The humanitarian response undertaken in Haiti after the earthquake that struck on 12 January 2010 has been one of the most complex ever. However, as the first anniversary of the quake approaches, the Haitian state, together with the international community, is making little progress in reconstruction.The Haitian authorities need to show greater strategic leadership and take decisions that reflect the priority needs of the Haitian population. They need to initiate public infrastructure projects that put people to work and build skills; support people to return home, or allocate land for new houses; and invest in agriculture. The international community should do much more to support these efforts by increasing the capacity and accountability of Haitian institutions rather than sidelining them.
As the third anniversary of the January 2010 earthquake, which brought so much destruction to Haiti, approaches, this briefing note highlights the plight of the hundreds of thousands of Haitians still living in camps and still without adequate housing. Against this backdrop, displaced Haitians now face persistent and worsening threats of, often violent, eviction from landowners eager to get their land back. It is vital that national and international attention be brought to bear on this serious problem, so that the rights of displaced people can be properly protected.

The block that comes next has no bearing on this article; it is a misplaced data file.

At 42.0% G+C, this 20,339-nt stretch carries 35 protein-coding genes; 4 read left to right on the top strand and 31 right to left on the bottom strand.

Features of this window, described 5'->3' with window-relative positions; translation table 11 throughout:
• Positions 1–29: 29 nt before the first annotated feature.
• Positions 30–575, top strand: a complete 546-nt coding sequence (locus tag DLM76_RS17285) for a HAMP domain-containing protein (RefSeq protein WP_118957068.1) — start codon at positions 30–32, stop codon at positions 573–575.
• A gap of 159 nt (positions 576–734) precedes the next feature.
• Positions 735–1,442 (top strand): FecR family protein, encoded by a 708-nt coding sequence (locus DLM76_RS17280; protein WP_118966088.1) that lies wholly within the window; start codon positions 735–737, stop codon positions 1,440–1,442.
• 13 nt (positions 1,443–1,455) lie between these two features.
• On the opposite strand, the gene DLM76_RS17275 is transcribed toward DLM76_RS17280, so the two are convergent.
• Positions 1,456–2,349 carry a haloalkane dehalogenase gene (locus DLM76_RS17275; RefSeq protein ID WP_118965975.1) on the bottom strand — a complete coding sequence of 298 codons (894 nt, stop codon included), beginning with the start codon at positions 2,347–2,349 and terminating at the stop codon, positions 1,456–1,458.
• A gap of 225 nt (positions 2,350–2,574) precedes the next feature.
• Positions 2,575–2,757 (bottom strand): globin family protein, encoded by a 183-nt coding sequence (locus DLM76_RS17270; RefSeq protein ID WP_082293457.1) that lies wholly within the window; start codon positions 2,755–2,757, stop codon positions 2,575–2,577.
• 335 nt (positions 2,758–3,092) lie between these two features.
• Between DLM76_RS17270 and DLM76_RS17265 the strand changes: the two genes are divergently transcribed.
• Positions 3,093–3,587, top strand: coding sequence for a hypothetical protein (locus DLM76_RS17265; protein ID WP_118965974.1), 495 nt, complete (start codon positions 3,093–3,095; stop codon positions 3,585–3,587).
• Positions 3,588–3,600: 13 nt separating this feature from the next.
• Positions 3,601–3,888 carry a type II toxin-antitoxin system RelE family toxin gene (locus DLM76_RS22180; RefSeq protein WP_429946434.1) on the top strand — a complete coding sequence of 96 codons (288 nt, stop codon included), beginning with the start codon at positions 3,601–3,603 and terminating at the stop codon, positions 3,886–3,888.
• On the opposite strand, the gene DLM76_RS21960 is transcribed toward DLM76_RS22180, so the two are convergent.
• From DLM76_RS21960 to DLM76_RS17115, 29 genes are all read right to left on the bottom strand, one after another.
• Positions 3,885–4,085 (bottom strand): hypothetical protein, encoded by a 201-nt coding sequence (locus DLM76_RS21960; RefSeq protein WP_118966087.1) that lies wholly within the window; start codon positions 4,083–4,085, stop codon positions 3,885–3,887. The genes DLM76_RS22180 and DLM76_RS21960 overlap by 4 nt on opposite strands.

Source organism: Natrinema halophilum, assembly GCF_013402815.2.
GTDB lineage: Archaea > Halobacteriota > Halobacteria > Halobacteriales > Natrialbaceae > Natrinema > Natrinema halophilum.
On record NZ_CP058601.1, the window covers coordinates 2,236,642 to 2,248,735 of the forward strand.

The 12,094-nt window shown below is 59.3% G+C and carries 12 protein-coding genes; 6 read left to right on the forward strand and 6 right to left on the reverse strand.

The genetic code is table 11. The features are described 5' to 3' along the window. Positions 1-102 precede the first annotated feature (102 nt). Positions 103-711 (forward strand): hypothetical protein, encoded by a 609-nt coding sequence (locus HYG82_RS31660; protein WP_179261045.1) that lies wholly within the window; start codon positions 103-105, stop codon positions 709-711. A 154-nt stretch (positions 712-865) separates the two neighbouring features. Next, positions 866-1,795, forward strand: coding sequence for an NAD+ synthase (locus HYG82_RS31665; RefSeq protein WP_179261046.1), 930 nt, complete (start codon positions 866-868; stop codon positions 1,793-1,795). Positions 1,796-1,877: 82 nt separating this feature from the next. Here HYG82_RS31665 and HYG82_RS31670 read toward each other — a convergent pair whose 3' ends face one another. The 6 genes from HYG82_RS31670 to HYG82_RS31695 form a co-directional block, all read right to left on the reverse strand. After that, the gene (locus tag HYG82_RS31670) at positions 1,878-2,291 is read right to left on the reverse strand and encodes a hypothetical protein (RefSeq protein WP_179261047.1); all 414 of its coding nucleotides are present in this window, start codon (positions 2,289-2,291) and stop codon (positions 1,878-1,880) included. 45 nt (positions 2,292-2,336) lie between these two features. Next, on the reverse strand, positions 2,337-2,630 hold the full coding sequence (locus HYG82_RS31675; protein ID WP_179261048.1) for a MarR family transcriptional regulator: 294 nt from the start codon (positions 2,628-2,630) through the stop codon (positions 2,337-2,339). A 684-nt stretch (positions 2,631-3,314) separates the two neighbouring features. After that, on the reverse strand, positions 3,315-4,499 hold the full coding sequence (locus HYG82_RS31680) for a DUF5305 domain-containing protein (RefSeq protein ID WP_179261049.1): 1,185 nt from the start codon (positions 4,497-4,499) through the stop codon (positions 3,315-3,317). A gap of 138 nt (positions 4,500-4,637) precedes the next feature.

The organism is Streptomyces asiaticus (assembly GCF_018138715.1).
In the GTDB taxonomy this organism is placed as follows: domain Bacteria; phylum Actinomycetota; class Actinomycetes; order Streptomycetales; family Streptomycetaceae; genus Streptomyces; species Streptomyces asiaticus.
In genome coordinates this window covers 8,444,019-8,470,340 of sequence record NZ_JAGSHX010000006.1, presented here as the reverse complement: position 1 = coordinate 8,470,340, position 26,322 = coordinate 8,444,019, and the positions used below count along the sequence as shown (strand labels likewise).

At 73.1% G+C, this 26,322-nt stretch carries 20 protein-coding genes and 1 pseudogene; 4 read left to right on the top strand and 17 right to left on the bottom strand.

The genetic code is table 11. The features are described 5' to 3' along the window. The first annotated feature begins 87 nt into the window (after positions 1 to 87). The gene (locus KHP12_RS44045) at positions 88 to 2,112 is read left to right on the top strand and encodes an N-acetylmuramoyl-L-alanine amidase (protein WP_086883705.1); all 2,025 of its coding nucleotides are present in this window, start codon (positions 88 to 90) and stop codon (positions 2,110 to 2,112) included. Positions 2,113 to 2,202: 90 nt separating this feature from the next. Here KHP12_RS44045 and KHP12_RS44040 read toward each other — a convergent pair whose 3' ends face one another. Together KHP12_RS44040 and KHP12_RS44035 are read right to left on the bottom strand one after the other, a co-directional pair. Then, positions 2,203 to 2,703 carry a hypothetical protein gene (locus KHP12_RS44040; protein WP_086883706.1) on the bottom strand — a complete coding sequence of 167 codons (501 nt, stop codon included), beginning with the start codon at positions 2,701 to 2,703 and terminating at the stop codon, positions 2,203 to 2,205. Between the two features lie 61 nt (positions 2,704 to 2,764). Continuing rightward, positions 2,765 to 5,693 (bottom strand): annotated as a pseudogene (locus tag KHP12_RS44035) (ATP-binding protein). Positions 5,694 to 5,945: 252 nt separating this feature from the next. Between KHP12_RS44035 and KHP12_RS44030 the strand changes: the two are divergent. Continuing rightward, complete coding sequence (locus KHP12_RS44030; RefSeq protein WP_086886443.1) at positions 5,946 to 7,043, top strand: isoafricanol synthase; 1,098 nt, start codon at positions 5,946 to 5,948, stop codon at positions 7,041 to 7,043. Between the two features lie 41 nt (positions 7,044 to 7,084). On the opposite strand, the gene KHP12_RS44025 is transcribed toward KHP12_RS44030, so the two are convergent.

Port au-Prince, the capital of Haiti, despite the presence of the UN Stabilisation Mission in Haiti (MINUSTAH). 1 Armed groups in the poor areas -- some loyal to former President Aristide, some loyal to rival political factions, and some criminal gangs -- have battled against the Haitian National Police (HNP) and UN military, and against each other. In just one medical mission in Port-au-Prince, some 1,400 people were admitted with gunshot wounds between December 2004 and October 2005. 'We're still receiving three gunshot victims a day. And there are more who go to the general [university] hospital -- or who are killed,' said the mission's head, Ali Besnaci of MÃƒÂ©decins sans FrontiÃƒÂ¨res. 'This is like a war. There are always confrontations between the gangs and the UN peacekeeping force, MINUSTAH'. Many, if not most, of the victims have been innocent civilians. Irresponsible arms transfers still fuel atrocities in Haiti and in many other countries. Responsible arms exporters and arms-affected states must not be held back by the few states that want to impede progress. In 2006, they must begin negotiations to agree an ATT.